I think from what has been hinted at for 4e that all the classes will benefit from a combination of ability scores (Fighters needing Wisdom, etc.), which will probably lean towards these scores being more realistic in their applications.

Int is your ability to process rote knowledge, factual data, and is based on your IQ. Wisdom is your 'common sense', your ability to understand various real-world and practical issues as well as your instinctual grasp of the world around you. The two are VASTLY different and I think the skills assigned to them are in fact perfectly chosen. You don't use wisdom for knowledge (religion) for example because that represents the rote information in books and other places that tells you the FACTS, the hard data. Likewise you cant intellectualize faith. It is a feeling, an instinct. Faith comes from understanding of what you know in your heart. The two are in fact worlds apart, and the skills set out for them are done so well.

As for the issue of divided skill sets go, you have to understand D&D is set to be a midrange game. If you want to get that deep there are other systems that divide up the different attributes much more than D&D, but if you play them for a while you will see why other systems generalize it. The way we do it around here is that we all choose to have our own little quirks. My favorite barbarian for example has high INT and low WIS and CHA. Now the idea I had for him would be at least decent looking, but he is increadably abrasive socially and has little concept of manners, nor dose he have much of a perception of the world around him. If you want a durable guy who gets worn out quickly, maybe opt for him to take a -5 penalty in your head when swimming or running so that he putteres out quickly or just roleplay him getting exhausted after running on its own. The rules are abstract because D&D is more of an 'everyman' system, one you can build on easily but still play as it is if you want. Thats been one of the reasons it has done so well.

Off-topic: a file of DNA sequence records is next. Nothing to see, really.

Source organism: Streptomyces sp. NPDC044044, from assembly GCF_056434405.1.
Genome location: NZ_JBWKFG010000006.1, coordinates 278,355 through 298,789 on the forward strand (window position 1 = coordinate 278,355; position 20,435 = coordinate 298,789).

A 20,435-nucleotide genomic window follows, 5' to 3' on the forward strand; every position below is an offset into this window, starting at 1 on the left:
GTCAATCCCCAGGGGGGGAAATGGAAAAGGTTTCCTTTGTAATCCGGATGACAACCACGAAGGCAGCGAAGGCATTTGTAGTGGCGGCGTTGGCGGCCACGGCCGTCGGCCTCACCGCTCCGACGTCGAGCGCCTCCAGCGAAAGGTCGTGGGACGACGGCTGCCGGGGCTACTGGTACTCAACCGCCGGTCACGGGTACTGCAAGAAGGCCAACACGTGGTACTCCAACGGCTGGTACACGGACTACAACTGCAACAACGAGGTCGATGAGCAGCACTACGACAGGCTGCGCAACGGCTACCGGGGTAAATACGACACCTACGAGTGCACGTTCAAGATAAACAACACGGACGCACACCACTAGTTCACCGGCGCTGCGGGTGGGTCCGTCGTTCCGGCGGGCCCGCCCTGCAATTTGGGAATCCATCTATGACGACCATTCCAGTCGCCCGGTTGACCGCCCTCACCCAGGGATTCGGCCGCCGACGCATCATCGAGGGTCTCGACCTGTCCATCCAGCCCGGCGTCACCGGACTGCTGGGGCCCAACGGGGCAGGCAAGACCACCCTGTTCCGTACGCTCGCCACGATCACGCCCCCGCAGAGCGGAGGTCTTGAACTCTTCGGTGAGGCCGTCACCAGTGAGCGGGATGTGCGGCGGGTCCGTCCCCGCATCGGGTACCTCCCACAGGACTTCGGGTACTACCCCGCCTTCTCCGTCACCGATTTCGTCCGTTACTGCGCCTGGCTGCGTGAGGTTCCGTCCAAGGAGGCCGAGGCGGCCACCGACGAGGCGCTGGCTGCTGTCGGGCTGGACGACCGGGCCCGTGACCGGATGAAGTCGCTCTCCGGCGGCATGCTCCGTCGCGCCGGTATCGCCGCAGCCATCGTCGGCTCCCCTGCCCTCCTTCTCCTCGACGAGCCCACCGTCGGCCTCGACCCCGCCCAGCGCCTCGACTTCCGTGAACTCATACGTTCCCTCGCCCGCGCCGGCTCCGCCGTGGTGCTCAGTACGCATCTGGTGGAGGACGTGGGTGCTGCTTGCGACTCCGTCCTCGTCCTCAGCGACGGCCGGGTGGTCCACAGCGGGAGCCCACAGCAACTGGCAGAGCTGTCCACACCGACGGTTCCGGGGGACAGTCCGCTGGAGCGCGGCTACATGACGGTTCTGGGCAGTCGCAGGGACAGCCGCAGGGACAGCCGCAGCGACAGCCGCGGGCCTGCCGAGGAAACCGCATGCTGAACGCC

Indeed it was Skills and Powers. Seriously, count yourself lucky that you never used it. It was easily the worst thing to happen to 2nd Edition. The same goes for Combat and Tactics and the magic one whose name eludes me for the moment.